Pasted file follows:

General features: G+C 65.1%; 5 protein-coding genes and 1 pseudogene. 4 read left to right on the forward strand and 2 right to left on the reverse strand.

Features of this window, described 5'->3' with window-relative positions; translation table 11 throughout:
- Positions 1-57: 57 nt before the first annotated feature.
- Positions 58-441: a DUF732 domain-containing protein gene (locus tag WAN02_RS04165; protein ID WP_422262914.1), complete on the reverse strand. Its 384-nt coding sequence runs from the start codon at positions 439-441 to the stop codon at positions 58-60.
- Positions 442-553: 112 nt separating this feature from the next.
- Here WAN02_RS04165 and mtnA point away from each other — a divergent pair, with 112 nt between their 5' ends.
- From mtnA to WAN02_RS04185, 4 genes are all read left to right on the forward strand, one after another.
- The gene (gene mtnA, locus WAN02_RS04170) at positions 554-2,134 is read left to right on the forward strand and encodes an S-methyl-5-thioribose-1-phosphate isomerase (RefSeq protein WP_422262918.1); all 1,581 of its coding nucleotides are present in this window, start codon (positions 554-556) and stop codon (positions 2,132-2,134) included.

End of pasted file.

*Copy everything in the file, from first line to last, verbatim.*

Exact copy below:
General features: G+C 65.1%; 5 protein-coding genes and 1 pseudogene. 4 read left to right on the forward strand and 2 right to left on the reverse strand.

Features of this window, described 5'->3' with window-relative positions; translation table 11 throughout:
- Positions 1-57: 57 nt before the first annotated feature.
- Positions 58-441: a DUF732 domain-containing protein gene (locus tag WAN02_RS04165; protein ID WP_422262914.1), complete on the reverse strand. Its 384-nt coding sequence runs from the start codon at positions 439-441 to the stop codon at positions 58-60.
- Positions 442-553: 112 nt separating this feature from the next.
- Here WAN02_RS04165 and mtnA point away from each other — a divergent pair, with 112 nt between their 5' ends.
- From mtnA to WAN02_RS04185, 4 genes are all read left to right on the forward strand, one after another.
- The gene (gene mtnA, locus WAN02_RS04170) at positions 554-2,134 is read left to right on the forward strand and encodes an S-methyl-5-thioribose-1-phosphate isomerase (RefSeq protein WP_422262918.1); all 1,581 of its coding nucleotides are present in this window, start codon (positions 554-556) and stop codon (positions 2,132-2,134) included.